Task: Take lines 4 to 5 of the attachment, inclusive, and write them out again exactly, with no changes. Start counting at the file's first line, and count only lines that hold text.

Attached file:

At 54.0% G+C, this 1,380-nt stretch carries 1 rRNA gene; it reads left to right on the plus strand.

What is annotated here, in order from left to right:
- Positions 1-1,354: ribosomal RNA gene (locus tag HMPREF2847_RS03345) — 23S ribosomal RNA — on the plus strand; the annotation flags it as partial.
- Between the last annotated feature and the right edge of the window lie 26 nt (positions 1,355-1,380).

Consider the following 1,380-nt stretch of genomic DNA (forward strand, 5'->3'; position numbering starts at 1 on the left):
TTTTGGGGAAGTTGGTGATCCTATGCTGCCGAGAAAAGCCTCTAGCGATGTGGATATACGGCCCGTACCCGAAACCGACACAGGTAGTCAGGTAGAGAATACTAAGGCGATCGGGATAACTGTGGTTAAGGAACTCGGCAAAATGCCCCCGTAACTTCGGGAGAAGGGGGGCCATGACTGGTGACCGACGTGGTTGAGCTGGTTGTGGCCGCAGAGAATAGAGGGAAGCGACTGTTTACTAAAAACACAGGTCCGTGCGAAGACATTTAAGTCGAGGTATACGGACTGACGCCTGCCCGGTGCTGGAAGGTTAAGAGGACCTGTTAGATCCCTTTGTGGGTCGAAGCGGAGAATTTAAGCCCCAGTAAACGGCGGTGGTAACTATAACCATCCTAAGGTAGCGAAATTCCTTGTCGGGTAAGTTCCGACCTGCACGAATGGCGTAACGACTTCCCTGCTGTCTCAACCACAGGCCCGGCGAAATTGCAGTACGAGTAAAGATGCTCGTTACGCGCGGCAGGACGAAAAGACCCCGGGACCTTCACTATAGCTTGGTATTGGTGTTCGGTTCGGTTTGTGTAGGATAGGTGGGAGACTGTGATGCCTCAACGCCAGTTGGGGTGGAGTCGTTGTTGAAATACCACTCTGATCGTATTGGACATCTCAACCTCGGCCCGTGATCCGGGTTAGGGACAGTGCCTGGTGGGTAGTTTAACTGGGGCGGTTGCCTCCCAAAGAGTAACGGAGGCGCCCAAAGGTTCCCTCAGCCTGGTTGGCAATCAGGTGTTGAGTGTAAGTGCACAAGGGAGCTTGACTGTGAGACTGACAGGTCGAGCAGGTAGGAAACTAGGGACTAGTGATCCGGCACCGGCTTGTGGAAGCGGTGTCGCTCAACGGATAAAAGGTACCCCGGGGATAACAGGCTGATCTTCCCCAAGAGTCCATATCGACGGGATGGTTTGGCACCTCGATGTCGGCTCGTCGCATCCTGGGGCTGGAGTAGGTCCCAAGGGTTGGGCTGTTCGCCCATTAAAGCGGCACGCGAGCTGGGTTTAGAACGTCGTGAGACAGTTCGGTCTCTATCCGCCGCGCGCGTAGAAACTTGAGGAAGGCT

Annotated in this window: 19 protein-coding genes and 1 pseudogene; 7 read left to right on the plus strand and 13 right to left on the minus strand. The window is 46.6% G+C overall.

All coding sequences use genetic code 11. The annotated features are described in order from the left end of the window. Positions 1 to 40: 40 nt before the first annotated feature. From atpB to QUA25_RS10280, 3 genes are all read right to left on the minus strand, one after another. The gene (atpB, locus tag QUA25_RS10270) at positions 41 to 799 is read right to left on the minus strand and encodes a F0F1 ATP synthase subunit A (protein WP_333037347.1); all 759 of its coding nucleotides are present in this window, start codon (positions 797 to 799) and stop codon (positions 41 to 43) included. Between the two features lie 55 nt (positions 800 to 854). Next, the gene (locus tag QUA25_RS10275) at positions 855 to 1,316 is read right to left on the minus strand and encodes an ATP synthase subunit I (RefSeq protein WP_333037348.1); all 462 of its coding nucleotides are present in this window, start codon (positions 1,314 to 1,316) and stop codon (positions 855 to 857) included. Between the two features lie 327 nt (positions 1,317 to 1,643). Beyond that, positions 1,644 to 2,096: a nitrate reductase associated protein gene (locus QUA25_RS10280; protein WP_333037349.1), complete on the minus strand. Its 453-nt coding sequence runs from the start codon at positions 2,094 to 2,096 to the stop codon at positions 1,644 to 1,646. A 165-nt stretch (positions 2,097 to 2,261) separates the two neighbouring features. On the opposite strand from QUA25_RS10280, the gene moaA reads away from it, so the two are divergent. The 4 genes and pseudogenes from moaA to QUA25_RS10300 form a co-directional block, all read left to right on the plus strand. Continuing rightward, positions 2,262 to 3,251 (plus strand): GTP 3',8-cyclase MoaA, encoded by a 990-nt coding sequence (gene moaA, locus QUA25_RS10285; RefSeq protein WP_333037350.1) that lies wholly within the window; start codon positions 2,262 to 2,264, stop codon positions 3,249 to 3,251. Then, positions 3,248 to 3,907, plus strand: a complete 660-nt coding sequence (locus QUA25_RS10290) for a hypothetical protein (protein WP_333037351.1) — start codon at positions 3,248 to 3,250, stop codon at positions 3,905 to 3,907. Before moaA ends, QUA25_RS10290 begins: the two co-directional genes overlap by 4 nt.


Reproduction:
- Between the last annotated feature and the right edge of the window lie 26 nt (positions 1,355-1,380).

Consider the following 1,380-nt stretch of genomic DNA (forward strand, 5'->3'; position numbering starts at 1 on the left):